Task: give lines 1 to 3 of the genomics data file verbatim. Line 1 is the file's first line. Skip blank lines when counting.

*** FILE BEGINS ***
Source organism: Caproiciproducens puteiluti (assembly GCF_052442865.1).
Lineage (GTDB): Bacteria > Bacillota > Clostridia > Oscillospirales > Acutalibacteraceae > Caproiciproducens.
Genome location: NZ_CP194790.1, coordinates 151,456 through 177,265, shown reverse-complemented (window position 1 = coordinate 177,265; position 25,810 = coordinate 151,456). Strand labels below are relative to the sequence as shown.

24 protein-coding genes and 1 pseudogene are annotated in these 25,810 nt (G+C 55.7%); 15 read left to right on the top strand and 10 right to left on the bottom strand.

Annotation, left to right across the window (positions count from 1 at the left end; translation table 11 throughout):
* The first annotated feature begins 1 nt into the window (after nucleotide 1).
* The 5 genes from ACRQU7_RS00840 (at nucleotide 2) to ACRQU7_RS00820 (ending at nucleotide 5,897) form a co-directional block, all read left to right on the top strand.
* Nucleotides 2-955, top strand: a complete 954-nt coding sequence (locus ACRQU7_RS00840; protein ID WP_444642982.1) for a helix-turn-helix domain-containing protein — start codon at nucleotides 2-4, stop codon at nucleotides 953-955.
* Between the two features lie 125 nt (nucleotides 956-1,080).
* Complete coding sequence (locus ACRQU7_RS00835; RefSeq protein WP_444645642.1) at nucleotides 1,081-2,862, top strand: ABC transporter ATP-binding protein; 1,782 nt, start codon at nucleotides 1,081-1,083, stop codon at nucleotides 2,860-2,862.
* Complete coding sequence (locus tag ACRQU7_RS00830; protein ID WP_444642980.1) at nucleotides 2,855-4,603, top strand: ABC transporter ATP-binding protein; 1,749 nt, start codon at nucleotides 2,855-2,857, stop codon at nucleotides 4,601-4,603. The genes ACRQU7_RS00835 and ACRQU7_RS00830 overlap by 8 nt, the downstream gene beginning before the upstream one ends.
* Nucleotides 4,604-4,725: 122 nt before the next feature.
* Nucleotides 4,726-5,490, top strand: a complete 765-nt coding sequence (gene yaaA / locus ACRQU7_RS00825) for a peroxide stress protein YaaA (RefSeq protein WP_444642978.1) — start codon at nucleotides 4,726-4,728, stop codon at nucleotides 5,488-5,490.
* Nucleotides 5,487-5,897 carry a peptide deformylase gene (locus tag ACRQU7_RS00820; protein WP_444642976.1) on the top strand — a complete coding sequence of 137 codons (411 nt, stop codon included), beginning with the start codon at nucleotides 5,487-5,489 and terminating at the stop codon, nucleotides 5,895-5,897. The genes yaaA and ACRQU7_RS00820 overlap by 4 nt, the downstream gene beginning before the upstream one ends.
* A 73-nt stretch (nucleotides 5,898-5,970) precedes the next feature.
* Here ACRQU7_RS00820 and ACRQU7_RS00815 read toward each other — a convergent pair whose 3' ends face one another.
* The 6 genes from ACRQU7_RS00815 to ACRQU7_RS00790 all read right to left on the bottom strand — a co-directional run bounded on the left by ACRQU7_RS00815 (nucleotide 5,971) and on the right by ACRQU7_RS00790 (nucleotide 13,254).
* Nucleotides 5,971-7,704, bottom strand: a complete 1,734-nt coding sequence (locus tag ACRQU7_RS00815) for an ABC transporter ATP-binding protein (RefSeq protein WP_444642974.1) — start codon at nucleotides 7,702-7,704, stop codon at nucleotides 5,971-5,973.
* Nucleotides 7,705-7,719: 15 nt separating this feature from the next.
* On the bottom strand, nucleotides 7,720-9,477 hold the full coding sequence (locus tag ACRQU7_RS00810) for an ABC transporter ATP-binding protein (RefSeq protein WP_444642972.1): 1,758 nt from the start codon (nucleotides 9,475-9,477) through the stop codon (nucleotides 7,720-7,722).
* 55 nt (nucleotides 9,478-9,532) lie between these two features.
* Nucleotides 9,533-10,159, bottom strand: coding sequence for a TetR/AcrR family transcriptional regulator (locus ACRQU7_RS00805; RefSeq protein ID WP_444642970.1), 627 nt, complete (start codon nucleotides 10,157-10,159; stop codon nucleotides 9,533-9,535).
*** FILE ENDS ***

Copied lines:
Source organism: Caproiciproducens puteiluti (assembly GCF_052442865.1).
Lineage (GTDB): Bacteria > Bacillota > Clostridia > Oscillospirales > Acutalibacteraceae > Caproiciproducens.
Genome location: NZ_CP194790.1, coordinates 151,456 through 177,265, shown reverse-complemented (window position 1 = coordinate 177,265; position 25,810 = coordinate 151,456). Strand labels below are relative to the sequence as shown.